Lisbon, Jan 10 (EFE) .- Education and awareness are fundamental tools to protect more than 6,000 girls at risk of being victims of female genital mutilation in Portugal, where for the first time a sentence has just been handed down in a court for a crime of ablation.
Ablation, “total or partial excision of the female genital organs” according to the definition of the World Health Organization (WHO), was declared illegal in 1948, but that does not prevent minority communities from maintaining its practice in countries of the European Union such as France, with 125,000 victims, or Germany, which totals 70,218, according to a study by the European Network Against Mutilation (End FGM).
In Portugal, “we work with 6,000 girls at risk of being mutilated,” explained to Efe Sónia Duarte Lopes, coordinator in Lisbon of the Family Planning Association in Portugal (APF) and member of “End FGM”.
In the Portuguese case, the problem requires special attention due to the relationship with Guinea-Bissau, “a former colony in which half the population is Muslim and where cutting is practiced.”
The issue has gained relevance in Portugal these days due to the 3-year sentence handed down against Rugui Djaló, a 20-year-old mother who, during a trip to Guinea-Bissau with her daughter, now 3 years old, allowed him to he performed the ablation and caused him “permanent injuries and sequelae,” according to sources from the Portuguese Public Ministry.
The defendant, who will also have to pay 10,000 euros in compensation to the minor, argued during the trial that she would give her life for that of her daughter and that she did not allow mutilation or any harm to be done.
Knowing the context and understanding that for some cultures these are rituals that keep victims of social ostracism away, is vital to inform, sensitize and end ablation, experts say.
In recent years, the official registry of cases in Portugal has increased, from 40 in 2014 to 129 in 2019, and 63 until May 2020, according to data from the Secretary of State for Citizenship and Equality.
“Although the registries are increasing, this does not mean that the number of cases is growing,” said Duarte, but rather that “it is now possible to identify the victims, which is good news” since, being registered in the national health system , “it is possible to work with them.”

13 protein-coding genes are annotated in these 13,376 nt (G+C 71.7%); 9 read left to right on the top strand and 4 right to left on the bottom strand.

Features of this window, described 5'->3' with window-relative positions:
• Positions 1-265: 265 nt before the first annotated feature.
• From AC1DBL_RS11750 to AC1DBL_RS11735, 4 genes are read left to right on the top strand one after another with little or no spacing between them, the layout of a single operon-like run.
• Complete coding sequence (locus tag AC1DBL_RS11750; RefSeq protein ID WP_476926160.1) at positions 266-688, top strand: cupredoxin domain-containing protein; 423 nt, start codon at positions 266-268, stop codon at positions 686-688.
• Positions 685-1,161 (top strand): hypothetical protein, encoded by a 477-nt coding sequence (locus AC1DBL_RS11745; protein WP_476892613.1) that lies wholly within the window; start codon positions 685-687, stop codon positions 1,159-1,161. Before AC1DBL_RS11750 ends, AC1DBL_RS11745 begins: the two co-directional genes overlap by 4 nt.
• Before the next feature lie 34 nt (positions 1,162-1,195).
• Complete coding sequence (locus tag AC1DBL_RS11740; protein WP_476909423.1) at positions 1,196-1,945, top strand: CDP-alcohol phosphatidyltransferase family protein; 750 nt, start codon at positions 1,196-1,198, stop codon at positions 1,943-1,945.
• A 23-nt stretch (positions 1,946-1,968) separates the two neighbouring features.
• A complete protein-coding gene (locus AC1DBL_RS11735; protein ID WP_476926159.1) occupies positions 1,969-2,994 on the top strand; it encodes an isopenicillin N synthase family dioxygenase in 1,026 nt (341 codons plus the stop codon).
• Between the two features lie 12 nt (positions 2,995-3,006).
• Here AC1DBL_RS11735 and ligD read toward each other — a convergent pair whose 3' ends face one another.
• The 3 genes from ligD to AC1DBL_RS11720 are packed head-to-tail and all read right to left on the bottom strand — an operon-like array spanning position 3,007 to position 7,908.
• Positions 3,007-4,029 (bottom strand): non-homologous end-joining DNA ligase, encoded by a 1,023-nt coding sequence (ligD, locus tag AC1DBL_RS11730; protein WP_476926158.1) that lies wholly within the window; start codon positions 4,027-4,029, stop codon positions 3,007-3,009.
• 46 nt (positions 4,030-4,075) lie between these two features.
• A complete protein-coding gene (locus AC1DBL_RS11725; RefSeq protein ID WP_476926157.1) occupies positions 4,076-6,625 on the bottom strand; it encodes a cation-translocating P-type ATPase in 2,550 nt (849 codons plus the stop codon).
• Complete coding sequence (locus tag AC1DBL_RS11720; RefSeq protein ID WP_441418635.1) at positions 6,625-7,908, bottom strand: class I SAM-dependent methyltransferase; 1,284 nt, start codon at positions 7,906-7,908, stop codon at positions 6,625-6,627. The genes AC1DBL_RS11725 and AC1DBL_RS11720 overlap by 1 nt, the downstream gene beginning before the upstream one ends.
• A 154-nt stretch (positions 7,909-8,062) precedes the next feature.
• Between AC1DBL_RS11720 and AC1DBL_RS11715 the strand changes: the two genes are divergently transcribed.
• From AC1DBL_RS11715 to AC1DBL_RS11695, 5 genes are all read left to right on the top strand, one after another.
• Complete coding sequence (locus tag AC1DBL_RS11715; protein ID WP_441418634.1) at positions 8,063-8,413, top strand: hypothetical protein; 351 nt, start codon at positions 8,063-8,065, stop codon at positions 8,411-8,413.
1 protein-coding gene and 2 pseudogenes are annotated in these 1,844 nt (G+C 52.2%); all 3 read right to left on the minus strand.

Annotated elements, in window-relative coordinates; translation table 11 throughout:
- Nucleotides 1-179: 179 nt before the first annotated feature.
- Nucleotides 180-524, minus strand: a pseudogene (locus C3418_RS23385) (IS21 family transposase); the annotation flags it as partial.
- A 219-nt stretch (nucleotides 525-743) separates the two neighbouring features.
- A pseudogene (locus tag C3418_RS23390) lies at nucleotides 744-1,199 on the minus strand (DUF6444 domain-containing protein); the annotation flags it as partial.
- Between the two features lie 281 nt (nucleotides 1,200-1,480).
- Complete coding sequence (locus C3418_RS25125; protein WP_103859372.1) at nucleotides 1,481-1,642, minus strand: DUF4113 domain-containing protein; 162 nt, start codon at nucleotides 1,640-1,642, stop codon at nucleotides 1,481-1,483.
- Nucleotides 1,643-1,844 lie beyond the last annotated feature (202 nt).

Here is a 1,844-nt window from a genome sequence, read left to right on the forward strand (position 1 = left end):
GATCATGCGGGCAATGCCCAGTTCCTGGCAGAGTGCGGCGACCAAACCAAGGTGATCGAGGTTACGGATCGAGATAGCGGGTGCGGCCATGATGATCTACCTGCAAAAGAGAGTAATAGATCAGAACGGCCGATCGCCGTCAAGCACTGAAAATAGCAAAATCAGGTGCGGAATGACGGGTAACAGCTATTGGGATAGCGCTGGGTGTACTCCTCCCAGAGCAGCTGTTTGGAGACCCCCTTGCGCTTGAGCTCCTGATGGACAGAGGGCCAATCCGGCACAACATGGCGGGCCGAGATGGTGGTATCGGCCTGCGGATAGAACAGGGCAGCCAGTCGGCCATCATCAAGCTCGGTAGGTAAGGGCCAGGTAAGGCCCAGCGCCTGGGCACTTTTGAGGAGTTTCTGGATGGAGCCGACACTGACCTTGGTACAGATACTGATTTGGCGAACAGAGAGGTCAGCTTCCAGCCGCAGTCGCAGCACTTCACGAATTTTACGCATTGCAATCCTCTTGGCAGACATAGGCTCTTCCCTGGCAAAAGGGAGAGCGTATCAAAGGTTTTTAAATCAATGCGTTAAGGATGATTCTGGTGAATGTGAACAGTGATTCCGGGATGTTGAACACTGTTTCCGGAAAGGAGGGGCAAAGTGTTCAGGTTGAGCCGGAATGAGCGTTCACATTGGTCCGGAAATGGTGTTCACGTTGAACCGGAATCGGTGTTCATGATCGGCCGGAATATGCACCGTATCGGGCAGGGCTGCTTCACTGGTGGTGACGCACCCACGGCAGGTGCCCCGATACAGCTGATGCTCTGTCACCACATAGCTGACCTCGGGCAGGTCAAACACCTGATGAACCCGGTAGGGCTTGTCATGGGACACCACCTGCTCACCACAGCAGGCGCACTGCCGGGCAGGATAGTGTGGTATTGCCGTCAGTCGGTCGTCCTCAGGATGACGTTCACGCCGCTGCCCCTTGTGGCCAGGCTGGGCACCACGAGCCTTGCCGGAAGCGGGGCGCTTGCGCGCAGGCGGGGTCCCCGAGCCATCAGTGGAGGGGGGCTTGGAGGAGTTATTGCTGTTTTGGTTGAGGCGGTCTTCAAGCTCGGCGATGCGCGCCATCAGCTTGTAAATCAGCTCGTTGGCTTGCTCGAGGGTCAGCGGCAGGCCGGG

Preventing mutilation is an easy task because it is practiced “in secret” and the victims “do not want to speak,” Laura Remartines, director and founder of the Association for the Defense of Human Rights (ADDHU), explained to Efe.
In his opinion, it is “a public health problem, not just cultural” and the fact that a case goes to trial, as has just happened in Portugal, is “very good” because “it will bring to light a real problem that, if no action is taken, it will never end. ”
“The Portuguese government should intensify explanations in schools, tell what happens,” defended the founder of ADDHU, who insisted that the main problem with mutilation “is that it is not spoken because it is a taboo.”
On the contrary, according to activist Hayat Traspas, the mere fact of reaching a trial constitutes a “failure” for governments.
“Resources must be invested in prevention, education and awareness,” said Traspas, co-founder with her mother, a victim of ablation, of the organization Save a Girl Save a Generation.
“If the judge all he sees is a criminal, he will issue a sentence without ending the problem,” said Traspas, who maintained that, to end the mutilation, Europe must “think about its culture, and put the mechanisms in place so that know that it is harmful. ”
The context, he added, is essential because the ablation “is not done to harm, but to position your daughter in a place that a mother considers better.”
“Mutilation is closely linked to forced marriages,” he added, and the goal in some cultures “is to preserve virginity, purification” and “the more virgin and pure a woman is, the more value.”
For all these reasons, Sonia Duarte stressed, working with the communities is vital: “When the way of thinking is changed and traditions are given another perspective, then everything changes.”
Andrea Caballero de Mingo